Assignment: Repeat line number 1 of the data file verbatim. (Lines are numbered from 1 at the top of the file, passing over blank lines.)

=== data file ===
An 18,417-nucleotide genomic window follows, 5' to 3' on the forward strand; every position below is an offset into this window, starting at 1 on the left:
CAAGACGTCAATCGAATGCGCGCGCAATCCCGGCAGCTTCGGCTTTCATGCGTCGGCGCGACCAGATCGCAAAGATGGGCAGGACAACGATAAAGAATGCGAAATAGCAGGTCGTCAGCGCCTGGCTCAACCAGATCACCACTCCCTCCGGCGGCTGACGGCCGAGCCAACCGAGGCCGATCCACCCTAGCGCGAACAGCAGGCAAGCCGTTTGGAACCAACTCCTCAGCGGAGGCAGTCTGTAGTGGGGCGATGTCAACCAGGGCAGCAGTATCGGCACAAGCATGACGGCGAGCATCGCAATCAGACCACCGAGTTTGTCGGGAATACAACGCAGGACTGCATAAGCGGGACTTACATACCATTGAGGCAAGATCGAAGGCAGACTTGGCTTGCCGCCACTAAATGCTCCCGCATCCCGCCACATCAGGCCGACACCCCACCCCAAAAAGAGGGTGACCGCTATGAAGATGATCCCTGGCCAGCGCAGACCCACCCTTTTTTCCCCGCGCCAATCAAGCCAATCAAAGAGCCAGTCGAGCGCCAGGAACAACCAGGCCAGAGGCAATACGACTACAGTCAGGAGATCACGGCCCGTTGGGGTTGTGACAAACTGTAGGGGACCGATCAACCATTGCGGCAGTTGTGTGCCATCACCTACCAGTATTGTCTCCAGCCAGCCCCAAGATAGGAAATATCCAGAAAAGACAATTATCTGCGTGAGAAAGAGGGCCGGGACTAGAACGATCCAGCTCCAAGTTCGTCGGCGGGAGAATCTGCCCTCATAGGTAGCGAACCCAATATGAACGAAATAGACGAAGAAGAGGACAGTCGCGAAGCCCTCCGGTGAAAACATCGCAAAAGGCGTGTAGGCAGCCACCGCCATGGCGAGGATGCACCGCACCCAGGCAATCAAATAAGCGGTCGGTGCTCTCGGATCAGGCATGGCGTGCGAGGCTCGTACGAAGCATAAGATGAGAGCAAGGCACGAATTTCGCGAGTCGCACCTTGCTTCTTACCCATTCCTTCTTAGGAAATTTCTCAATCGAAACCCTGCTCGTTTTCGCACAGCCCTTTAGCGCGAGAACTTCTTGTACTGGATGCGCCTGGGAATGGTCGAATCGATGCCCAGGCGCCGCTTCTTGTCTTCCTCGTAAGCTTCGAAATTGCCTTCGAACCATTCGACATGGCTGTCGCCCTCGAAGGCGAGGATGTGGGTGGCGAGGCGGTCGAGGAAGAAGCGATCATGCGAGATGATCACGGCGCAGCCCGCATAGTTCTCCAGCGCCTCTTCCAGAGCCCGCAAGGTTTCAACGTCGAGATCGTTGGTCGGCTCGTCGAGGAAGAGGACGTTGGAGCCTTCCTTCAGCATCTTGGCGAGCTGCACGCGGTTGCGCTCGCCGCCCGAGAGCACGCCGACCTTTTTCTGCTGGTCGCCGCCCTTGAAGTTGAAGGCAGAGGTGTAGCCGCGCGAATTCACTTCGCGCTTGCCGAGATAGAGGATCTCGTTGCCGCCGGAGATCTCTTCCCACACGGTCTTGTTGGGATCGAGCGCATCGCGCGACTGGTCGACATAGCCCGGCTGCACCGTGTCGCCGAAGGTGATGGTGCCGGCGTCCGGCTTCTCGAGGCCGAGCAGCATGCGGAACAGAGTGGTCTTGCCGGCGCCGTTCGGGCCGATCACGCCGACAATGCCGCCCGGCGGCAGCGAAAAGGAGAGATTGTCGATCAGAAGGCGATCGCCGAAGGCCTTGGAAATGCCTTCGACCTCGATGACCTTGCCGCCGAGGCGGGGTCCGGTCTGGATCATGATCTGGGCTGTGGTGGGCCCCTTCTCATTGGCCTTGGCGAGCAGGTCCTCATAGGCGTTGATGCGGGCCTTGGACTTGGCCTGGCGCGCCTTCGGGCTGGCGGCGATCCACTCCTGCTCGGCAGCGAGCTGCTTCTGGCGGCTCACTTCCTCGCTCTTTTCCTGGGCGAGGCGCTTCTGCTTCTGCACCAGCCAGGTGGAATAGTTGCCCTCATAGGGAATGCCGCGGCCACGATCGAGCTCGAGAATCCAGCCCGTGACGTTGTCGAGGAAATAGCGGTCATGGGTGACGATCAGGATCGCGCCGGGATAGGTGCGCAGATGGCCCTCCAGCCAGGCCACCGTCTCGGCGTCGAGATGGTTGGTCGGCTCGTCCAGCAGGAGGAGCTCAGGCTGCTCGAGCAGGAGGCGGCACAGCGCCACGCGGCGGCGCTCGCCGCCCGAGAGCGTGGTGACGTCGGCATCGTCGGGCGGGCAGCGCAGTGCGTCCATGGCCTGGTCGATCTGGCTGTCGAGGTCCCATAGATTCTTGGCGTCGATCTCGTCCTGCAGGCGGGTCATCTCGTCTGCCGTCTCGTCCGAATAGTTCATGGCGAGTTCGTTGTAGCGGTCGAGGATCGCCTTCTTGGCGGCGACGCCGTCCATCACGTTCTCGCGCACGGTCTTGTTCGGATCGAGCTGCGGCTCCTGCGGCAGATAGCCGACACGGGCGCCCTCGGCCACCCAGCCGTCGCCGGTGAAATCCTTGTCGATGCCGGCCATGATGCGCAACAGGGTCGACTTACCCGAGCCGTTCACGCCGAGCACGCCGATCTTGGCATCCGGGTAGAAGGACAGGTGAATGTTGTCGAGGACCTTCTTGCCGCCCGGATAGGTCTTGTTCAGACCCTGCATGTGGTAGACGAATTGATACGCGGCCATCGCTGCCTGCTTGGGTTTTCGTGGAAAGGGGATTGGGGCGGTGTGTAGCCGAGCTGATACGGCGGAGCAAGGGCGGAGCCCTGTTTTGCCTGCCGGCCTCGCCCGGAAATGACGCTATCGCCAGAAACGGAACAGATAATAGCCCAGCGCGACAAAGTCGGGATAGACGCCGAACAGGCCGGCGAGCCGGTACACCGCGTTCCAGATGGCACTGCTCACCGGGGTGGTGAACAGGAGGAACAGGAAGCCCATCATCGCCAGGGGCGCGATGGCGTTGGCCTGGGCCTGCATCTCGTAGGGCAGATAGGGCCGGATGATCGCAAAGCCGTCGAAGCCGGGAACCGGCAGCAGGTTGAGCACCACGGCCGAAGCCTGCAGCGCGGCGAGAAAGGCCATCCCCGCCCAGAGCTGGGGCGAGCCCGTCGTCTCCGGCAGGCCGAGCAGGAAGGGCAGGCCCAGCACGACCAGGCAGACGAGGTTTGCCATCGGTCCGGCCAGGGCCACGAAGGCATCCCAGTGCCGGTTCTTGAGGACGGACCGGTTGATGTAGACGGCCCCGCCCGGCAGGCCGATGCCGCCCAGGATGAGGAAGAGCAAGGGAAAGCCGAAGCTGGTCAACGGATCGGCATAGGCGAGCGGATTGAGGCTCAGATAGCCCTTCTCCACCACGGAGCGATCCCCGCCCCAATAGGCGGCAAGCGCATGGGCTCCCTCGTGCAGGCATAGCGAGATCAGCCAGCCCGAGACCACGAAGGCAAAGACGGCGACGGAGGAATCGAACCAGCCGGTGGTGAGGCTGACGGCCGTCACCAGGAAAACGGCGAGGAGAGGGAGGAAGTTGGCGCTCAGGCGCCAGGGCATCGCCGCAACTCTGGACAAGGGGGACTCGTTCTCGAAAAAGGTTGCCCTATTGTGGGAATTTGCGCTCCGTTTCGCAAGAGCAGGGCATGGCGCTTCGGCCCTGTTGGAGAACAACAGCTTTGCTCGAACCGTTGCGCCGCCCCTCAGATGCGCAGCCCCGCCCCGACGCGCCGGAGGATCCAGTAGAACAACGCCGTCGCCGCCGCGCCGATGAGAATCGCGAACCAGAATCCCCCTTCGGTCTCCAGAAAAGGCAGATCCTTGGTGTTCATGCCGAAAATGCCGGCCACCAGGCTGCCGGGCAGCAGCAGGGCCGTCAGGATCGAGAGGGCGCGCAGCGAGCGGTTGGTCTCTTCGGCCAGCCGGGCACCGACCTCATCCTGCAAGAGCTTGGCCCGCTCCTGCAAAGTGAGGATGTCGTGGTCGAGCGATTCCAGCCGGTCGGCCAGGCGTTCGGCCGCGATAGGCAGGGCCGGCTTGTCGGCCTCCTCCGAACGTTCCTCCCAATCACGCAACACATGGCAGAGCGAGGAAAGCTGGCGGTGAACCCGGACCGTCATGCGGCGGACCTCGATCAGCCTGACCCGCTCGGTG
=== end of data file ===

An 18,417-nucleotide genomic window follows, 5' to 3' on the forward strand; every position below is an offset into this window, starting at 1 on the left: